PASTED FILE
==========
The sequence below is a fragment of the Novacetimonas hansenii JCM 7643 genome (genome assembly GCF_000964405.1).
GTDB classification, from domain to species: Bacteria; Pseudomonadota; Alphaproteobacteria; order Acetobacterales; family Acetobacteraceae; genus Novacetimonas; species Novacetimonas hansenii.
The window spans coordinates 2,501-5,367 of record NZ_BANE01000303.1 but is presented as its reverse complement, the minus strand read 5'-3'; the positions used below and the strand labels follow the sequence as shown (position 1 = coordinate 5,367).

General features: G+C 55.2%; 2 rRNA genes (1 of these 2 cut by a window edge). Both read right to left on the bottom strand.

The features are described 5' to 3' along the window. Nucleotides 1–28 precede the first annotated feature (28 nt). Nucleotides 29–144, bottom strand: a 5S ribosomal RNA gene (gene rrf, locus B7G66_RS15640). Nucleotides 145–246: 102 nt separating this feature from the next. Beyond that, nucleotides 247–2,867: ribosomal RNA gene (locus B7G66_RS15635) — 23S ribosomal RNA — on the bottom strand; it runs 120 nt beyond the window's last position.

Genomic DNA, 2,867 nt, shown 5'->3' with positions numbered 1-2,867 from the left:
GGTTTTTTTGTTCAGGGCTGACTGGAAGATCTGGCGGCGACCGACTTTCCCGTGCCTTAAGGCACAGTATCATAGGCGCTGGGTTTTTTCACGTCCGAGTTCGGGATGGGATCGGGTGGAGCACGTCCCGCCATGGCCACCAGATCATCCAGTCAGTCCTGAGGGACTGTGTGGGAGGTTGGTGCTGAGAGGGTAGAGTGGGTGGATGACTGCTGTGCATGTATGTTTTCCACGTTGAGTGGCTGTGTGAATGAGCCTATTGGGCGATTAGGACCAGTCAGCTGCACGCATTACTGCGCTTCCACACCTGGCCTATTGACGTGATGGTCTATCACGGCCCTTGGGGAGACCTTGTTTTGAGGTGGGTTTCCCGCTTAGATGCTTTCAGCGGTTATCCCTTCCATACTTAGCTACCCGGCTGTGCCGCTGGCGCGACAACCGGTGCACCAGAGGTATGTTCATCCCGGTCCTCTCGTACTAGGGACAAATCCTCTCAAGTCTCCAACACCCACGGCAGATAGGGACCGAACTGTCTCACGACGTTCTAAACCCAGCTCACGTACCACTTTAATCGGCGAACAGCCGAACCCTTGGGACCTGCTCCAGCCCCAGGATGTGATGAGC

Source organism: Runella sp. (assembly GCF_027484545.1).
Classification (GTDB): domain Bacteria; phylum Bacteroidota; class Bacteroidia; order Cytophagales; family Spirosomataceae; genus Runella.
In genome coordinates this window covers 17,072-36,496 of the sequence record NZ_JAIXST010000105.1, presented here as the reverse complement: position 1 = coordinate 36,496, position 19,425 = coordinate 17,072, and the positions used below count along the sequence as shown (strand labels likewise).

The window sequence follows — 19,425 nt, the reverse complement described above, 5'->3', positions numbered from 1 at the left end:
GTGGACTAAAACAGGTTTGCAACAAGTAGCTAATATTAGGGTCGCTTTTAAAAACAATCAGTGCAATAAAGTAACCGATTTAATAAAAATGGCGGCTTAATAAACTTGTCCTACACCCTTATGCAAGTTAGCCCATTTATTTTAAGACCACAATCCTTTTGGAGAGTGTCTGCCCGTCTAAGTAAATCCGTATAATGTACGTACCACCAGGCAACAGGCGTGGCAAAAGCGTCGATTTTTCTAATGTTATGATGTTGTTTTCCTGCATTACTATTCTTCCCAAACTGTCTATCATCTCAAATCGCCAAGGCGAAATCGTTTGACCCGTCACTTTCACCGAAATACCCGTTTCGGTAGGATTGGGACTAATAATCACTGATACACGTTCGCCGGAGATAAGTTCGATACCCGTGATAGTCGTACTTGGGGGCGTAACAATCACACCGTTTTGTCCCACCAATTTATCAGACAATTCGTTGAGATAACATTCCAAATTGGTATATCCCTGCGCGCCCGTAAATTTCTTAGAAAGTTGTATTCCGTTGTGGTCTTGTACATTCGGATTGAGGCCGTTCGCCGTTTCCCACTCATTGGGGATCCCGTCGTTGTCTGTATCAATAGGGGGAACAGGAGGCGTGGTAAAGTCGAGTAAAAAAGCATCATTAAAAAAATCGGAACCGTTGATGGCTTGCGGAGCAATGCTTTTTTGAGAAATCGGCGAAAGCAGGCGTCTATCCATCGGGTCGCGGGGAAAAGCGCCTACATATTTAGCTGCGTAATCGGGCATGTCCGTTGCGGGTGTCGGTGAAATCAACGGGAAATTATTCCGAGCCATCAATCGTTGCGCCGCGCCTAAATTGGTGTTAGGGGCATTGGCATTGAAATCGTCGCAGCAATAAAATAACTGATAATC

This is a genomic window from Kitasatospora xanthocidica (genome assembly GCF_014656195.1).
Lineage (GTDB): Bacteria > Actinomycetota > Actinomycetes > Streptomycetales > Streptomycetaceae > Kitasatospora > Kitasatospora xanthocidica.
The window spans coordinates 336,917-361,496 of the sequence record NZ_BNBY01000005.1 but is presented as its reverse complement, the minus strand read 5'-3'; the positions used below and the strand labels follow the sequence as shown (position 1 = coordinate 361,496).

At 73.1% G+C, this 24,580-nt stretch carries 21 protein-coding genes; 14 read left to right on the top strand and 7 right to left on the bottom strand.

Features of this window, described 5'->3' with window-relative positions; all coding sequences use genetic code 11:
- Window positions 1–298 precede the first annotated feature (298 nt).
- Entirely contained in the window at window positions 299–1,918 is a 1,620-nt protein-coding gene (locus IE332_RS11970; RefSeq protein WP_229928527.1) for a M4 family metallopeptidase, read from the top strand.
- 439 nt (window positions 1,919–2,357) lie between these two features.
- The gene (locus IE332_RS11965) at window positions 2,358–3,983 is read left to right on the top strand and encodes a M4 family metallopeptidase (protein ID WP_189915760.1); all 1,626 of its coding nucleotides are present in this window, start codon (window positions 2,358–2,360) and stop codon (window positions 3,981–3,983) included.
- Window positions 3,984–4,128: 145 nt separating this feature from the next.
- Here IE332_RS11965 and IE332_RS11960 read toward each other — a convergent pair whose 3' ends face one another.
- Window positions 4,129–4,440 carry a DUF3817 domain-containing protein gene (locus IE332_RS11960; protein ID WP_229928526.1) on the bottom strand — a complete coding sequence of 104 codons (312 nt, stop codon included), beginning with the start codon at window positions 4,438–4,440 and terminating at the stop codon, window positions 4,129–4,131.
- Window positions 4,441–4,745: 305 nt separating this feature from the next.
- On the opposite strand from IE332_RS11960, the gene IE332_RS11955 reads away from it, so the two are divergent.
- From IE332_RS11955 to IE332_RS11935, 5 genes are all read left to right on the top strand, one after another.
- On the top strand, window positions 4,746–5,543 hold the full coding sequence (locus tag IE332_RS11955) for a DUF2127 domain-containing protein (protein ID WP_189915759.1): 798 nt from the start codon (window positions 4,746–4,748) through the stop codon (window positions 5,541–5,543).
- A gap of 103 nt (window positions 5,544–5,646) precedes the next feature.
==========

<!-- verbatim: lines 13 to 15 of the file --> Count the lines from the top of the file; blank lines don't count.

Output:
This is a genomic window from Kitasatospora xanthocidica (genome assembly GCF_014656195.1).
Lineage (GTDB): Bacteria > Actinomycetota > Actinomycetes > Streptomycetales > Streptomycetaceae > Kitasatospora > Kitasatospora xanthocidica.
The window spans coordinates 336,917-361,496 of the sequence record NZ_BNBY01000005.1 but is presented as its reverse complement, the minus strand read 5'-3'; the positions used below and the strand labels follow the sequence as shown (position 1 = coordinate 361,496).